The Russian side makes it utmost for the Russia-EU summit to be held on November 11th in Copenhagen to proceed without obstacles, the Russian president's representative for the problems of the Kaliningrad region, chairman of the State Duma committee for international affairs Dmitry Rogozin told journalists on Monday evening in Brussels after his meeting with the European commissioners Chris Patten in charge of external relations and Gunter Ferhoigen responsible for the issues of the European Union's enlargement.
Rogozin handed over to the high representatives of the European commission new Russian proposals on the development of contacts between Russia and the European Union, including on the solution to the problem pertaining to the unhindered communication between the Kaliningrad region and the rest of Russia.
Rogozin pointed out that these proposals "are of a constructive character and directed at searching for a possible compromise." They constitute a basis for the main position of Russia at the negotiations on Kaliningrad to be completed before the Copenhagen summit.
The problem of the Kaliningrad region in relations with the European Union, according to Rogozin, is of "a fundamental character for Russia, it is not a question of whim or prestige, it is rather the question of Russian national security, its sovereignty and human rights." "We welcome the EU expansion and hope that it will not damage Russia's interests," he said.
Dmitry Rogozin pointed out that Russia does not await anything from anybody, it offers its own solutions, takes initiative into its hands, makes proposals which, according to the Russian side, should be the basis for the joint solution to the problem.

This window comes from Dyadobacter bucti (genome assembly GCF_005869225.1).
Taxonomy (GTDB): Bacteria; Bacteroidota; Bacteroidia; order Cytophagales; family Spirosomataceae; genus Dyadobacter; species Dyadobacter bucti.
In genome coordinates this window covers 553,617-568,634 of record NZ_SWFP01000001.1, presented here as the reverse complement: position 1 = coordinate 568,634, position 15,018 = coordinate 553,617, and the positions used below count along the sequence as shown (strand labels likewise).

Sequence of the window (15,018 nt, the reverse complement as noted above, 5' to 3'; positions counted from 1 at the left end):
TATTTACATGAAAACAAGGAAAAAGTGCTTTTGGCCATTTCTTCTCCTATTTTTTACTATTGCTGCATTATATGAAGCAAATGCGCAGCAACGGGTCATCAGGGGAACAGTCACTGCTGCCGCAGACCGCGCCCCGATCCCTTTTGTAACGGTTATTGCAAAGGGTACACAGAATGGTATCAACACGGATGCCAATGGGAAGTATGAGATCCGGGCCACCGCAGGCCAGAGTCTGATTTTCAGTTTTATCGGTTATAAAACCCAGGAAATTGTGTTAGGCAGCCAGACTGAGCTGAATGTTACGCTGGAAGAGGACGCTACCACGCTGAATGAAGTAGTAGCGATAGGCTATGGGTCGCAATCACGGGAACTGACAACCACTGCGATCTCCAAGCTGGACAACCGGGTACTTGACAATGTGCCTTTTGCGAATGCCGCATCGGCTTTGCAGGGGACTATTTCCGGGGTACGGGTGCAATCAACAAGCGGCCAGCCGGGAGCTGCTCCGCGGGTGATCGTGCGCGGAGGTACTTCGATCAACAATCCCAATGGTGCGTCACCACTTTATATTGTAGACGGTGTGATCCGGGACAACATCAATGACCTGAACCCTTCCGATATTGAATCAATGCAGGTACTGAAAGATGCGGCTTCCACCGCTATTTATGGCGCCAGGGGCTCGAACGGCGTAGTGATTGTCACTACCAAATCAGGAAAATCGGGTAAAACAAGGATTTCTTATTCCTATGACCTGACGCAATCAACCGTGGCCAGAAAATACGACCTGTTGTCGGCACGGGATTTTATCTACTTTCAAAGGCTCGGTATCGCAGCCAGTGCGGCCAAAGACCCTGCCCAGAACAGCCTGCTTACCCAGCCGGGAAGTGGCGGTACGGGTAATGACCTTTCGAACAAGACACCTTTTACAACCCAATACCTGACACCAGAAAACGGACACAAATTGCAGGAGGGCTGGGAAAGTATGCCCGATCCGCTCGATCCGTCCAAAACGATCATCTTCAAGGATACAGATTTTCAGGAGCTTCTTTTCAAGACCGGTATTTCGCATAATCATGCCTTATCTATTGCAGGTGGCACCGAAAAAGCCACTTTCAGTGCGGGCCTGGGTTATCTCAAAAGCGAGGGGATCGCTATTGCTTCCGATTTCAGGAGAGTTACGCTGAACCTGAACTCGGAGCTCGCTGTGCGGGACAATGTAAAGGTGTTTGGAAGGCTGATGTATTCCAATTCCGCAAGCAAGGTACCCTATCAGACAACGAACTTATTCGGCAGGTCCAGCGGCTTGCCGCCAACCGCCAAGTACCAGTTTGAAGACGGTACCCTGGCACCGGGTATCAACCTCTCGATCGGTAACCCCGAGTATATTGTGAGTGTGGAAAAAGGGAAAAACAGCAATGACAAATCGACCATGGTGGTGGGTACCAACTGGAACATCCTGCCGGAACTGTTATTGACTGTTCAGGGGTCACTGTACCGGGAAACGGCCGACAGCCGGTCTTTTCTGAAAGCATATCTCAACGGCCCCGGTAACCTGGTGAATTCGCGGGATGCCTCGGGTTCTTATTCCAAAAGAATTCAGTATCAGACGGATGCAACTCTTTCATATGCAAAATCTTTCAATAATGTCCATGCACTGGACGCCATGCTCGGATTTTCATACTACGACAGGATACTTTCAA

Rogozin believes that "strategic partnership presupposes a dialogue," and the Russian side "expects the answer to be given in the time limits which will not damage the further development of events, in particular the preparation of the Russia-EU summit." Dmitry Rogozin recalled that visas for Russian citizens crossing the border with Lithuania would be introduced on January 1st, 2003. This places strict time frames for the solution of the Kaliningrad problem. "If we do not come to agreement during this time," the Russian representative said, "we will lose the right to be called politicians." At the same time he stressed that "agreements should not be reached at any cost." There is a limit for the compromise. It comes when the Russian citizens lose their right to move from Russia to Russia, Rogozin noted.